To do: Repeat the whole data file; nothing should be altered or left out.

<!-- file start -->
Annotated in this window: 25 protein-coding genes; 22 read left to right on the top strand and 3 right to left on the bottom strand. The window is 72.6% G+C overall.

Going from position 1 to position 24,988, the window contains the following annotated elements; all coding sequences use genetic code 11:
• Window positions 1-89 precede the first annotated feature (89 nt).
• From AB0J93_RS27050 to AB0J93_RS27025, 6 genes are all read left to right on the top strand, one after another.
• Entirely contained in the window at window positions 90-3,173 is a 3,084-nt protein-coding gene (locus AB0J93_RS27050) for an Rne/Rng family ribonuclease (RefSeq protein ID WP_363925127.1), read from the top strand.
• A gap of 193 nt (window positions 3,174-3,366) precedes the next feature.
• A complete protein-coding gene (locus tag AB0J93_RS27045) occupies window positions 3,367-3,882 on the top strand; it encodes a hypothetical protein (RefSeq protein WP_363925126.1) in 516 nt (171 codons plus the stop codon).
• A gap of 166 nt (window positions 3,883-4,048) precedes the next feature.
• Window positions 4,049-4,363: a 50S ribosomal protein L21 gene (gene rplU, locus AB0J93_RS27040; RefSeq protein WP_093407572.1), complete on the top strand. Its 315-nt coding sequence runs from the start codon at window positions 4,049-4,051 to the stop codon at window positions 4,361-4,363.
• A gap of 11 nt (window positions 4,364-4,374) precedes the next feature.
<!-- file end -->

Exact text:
Annotated in this window: 25 protein-coding genes; 22 read left to right on the top strand and 3 right to left on the bottom strand. The window is 72.6% G+C overall.

Going from position 1 to position 24,988, the window contains the following annotated elements; all coding sequences use genetic code 11:
• Window positions 1-89 precede the first annotated feature (89 nt).
• From AB0J93_RS27050 to AB0J93_RS27025, 6 genes are all read left to right on the top strand, one after another.
• Entirely contained in the window at window positions 90-3,173 is a 3,084-nt protein-coding gene (locus AB0J93_RS27050) for an Rne/Rng family ribonuclease (RefSeq protein ID WP_363925127.1), read from the top strand.
• A gap of 193 nt (window positions 3,174-3,366) precedes the next feature.
• A complete protein-coding gene (locus tag AB0J93_RS27045) occupies window positions 3,367-3,882 on the top strand; it encodes a hypothetical protein (RefSeq protein WP_363925126.1) in 516 nt (171 codons plus the stop codon).
• A gap of 166 nt (window positions 3,883-4,048) precedes the next feature.
• Window positions 4,049-4,363: a 50S ribosomal protein L21 gene (gene rplU, locus AB0J93_RS27040; RefSeq protein WP_093407572.1), complete on the top strand. Its 315-nt coding sequence runs from the start codon at window positions 4,049-4,051 to the stop codon at window positions 4,361-4,363.
• A gap of 11 nt (window positions 4,364-4,374) precedes the next feature.